A Local Perspective on Life in Tsukuba, Ibaraki, Japan.

An Exhibition of 30 Works by Nihon-Ga Great Yokoyama Taikan (横山大観)- Free, at the Tsukuba Ginko (Tsukuba Bank) Gallery- thru June 30th



Poster for the Taikan Exhibition at Tsukuba Ginko`s Gallery, on the second floor of its main office in central Tsukuba. The 30 works on display are from a private collection (one of the bank`s customers, I was told) and you probably will not have the chance to see them again. Parking and admission are free. You will even receive a beautiful complimentary catalogue, if you go.

By Avi Landau

Cultured people around the globe are readily familiar with many of the big names in pre-modern Japanese art: Hokusai, Hiroshige, Sharaku, Ito Jakuchu, Ogata Korin and Kano Eitoku. Works by these and other Japanese artists of past ages are unversally accepted as being among the worlds greatest artistic achievements.

Few outside Japan, however, are familiar with the names of Japan`s early modern artists, or would recognize their works. This is a shame, since many of the works created during the Meiji, Taisho, and early-Showa Periods are not only beautiful, but represent a unique and fascinating-style.  I am talking specifically about a style called NIHON GA (Japanese Painting), which was developed as an attempt to rescue traditional Japanese painting from extinction during a period of rabid Westernization and modernization.

Interestingly, the history of NIHON-GA is deeply connected to Ibaraki Prefecture (in which Tsukuba is located)- and that is probably one reason why the Tsukuba Bank is having a showing of one of the “fathers” of Nihonga, and one of its most important practioners- Yokoyama Taikan.

Taikan Exhibition

Sacred Mountain 1934

Taikan was born into a samurai family as Sakai Hidemaro, in what is now part of Mito City, in the first year of Meiji (1868)- just before the samurai class would lose all its special privileges. As a youth, he studied English at the Tokyo School of English and his father had hoped that would lead to a career in government service. His love of painting, however, won out over parental wishes, and he passed the exams to join the first class ever at the newly established Tokyo Bijutsu Gakko (now Geidai, the Tokyo University of Fine Arts and Music). He quickly fell under the spell of the charismatic art critique, philospher and writer Okakura Tenshin- the founder of the university.`

To make a long story short, under Tenshin`s guidance, Yokoyama Taikan (he changed his name since having disobeyed his father he would not succeed the family line- and was adopted into his mother`s family- the Yokoyamas!) and several other artists went up to northern Ibaraki Prefecture, to a village on the Pacific coast called Iizura, and they set about creating a new school of Japanese art- one that was new, yet still connected to the past.


Japan – Land of the Gods (1940)- obviously a painting connected to the ardent nationalism of the time, this painting made me think of Kitabatake Chikafusa who while living in Oda (now part of Tsukuba City) in the 14th century, wrote a treatise called the JINNOSHOTOKI- the first book to suggest that Japan was the Land of the Gods! Yes, written right here in Tsukuba!

What was this new style they called Nihon Ga? Well, the first way it differed from Western painting was in materials used. Taikan and his circle used Japanese water-colors (made from sand) to paint on paper or silk. In term of philosophy, they wanted to get away from the line-based painting which was so fundamental to traditional Japanese painting. Instead, emphasis would be put on color. In Iizura, Taikan et al. developed a distinctive “misty” technique they called MOROTAI.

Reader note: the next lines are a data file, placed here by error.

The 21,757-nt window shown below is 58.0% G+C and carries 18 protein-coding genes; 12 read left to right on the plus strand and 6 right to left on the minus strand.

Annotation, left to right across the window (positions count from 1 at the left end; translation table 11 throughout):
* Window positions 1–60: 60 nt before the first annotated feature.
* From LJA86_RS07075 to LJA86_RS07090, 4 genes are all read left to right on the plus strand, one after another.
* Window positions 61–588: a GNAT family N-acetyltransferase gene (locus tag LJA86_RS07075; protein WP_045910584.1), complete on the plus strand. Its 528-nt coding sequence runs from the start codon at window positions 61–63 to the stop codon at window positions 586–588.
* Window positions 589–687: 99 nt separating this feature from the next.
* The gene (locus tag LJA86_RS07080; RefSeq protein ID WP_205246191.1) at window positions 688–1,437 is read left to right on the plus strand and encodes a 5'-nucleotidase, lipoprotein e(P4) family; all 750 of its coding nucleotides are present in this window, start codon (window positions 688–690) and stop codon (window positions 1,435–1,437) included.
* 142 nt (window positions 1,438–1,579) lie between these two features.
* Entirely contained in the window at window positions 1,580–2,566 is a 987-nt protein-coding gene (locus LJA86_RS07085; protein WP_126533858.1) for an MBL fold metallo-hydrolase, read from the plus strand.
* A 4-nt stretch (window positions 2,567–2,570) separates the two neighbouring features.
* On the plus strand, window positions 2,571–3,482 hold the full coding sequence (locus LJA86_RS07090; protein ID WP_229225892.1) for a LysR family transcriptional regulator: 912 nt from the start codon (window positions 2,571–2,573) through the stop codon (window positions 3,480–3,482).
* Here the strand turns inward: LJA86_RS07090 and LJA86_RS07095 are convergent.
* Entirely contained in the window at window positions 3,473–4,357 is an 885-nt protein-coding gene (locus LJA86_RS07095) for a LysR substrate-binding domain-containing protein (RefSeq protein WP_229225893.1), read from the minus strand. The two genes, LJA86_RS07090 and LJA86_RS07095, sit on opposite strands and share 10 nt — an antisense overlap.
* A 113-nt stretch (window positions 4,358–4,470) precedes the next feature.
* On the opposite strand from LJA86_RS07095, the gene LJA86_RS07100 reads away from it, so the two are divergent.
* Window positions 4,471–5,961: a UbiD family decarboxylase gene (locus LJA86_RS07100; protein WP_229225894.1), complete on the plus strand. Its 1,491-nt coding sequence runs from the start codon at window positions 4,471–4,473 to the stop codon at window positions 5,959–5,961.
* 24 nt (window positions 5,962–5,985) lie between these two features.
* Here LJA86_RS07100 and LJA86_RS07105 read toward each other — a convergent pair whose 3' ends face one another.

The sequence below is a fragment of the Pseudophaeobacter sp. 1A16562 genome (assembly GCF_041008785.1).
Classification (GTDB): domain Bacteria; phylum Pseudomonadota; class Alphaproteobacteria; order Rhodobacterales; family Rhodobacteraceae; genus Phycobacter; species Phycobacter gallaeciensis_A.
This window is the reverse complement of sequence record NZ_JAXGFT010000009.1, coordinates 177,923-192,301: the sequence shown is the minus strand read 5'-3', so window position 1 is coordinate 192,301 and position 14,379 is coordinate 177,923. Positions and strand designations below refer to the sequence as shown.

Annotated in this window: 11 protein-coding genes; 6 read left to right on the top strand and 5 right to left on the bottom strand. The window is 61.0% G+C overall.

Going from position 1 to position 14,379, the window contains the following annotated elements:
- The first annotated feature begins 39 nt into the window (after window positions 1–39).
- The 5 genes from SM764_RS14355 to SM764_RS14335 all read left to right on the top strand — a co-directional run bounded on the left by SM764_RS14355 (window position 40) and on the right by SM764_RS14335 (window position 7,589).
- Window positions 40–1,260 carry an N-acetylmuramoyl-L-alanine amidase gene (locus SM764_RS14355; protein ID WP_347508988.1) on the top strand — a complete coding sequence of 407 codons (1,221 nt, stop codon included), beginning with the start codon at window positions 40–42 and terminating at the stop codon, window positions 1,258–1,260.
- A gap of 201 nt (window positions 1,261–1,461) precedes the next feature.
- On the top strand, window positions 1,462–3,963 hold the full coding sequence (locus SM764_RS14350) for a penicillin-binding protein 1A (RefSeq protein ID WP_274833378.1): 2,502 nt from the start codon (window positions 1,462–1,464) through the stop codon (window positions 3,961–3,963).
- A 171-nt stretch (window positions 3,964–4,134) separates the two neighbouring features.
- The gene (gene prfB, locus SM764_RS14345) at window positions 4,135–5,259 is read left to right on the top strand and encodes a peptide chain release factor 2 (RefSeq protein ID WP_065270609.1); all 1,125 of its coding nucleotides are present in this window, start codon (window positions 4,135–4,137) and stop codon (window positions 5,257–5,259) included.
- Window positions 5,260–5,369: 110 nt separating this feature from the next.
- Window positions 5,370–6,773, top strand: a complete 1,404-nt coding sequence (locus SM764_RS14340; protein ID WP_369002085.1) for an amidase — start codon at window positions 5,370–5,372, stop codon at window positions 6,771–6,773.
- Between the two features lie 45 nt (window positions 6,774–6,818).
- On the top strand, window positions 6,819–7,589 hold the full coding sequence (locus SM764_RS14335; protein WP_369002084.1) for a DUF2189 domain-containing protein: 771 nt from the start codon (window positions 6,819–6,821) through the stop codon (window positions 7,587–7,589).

Taikan (in the foregriund) at work in Iizura in northern Ibaraki Prefecture. The artist was born in what is now Mito City and created some of his best work at Iizura.

Taikan lived until 1958 and his oeuvre is immense. But most of his paintings show strongly related themes- Mt. Fuji, pine trees (like those seen along the Ibaraki coast), Classical Japanses and Chinese heroes, traditional village scenes, cherry-blossoms and autumn foliage, mountains, the sun.

Many of his works are strikingly beautiful. He is one of the Nihon ga artists whose name you SHOULD know.

Taikan Exhibition

By Taikan 1933

And while the 30 works on display at the Tsukuba Bank`s second floor gallery might not be his best, it is definitely worth a visit ( even if its just to get the complimentary catalogue). And since they are from a private collection, you might not ever have the chance to see them again!

When you enter the bank on the ground floor, go up the stairs (or take the elevator) to second floor. Strangely there are works both inside and outside the gallery room. My favorite paintings were hanging outside!

I would also strongly recommend leafing throught the books of Taikans complete works (in 3 volumes) on the table at the entranceway to the main gallery. It will give a clearer picture of the artist full body of work.

After you`ve finished your visit, you might realize, like me, that Yokoyama Taikan is a name that should be remembered!



Chicks about to fly (1930) Many wonder why Japanese art features so many chickens- well it is not strange, especially considering that the emperors were considered descendants of the Sun-goddess. It is the call of the rooster which precedes the rise of the sun, so the ancients must have found a strong connection. A perfectly suitable theme for the Land of the Rising Sun – the creature most closely connected to sunrise!

The Taikan Exhibition will be held thru Tuesday June 30th.

The Gallery is open from 9 AM to 5 PM

Admission and parking are free.

The Tsukuba Bank is located across from the Seibu Department Store in Tsukuba (just to the south-west) less than a ten minute walk from from the Tsukuba TX Terminal

Yokoyama Taikan

Yokoyama Taikan


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